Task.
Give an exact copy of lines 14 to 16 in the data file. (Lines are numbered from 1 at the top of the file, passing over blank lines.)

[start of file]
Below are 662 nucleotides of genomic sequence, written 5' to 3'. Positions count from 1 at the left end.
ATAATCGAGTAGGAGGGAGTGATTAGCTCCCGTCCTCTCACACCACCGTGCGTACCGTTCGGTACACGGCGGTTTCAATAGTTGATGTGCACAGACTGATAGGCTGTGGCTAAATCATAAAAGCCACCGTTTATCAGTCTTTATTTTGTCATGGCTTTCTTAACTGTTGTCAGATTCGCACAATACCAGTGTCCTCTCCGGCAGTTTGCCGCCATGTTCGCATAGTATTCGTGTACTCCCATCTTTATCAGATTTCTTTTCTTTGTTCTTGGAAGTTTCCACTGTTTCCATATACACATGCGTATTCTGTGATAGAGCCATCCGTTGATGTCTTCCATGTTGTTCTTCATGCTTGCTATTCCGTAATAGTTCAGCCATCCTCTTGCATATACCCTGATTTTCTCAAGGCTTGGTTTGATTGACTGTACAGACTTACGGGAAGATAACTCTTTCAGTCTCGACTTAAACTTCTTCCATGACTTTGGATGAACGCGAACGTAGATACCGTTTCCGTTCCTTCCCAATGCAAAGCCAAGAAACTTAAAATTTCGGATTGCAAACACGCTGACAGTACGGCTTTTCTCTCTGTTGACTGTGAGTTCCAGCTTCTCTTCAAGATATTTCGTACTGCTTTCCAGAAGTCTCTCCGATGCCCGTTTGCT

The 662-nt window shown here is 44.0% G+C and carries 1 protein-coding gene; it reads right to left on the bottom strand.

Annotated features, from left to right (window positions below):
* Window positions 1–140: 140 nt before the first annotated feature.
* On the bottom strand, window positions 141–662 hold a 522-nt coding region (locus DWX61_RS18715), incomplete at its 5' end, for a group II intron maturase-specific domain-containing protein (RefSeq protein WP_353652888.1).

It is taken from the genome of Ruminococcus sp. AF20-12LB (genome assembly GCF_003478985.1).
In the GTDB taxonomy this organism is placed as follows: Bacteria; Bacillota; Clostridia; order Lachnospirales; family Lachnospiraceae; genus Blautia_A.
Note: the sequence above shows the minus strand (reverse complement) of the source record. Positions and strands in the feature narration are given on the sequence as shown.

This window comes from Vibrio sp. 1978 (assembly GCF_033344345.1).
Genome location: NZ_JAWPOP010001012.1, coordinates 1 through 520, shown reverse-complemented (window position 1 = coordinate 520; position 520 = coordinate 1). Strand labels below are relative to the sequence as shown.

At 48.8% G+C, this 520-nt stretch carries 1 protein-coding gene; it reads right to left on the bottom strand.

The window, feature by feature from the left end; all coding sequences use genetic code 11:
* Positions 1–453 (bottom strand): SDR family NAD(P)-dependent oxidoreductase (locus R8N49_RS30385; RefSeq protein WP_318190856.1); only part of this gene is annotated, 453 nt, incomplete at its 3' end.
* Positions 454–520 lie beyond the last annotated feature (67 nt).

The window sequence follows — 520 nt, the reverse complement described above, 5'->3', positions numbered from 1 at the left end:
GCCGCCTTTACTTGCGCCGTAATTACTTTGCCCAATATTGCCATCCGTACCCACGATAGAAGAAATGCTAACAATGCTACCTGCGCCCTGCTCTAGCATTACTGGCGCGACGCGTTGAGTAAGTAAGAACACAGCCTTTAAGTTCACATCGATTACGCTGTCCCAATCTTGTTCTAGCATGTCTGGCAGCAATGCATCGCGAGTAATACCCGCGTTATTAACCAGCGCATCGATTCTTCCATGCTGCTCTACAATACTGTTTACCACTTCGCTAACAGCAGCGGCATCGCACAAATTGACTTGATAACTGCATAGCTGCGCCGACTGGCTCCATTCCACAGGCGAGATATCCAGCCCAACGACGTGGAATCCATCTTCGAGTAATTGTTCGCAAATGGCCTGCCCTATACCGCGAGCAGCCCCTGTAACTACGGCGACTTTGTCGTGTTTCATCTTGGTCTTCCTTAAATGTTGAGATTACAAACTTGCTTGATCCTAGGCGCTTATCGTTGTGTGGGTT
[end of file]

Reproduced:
* Positions 1–453 (bottom strand): SDR family NAD(P)-dependent oxidoreductase (locus R8N49_RS30385; RefSeq protein WP_318190856.1); only part of this gene is annotated, 453 nt, incomplete at its 3' end.
* Positions 454–520 lie beyond the last annotated feature (67 nt).

The window sequence follows — 520 nt, the reverse complement described above, 5'->3', positions numbered from 1 at the left end: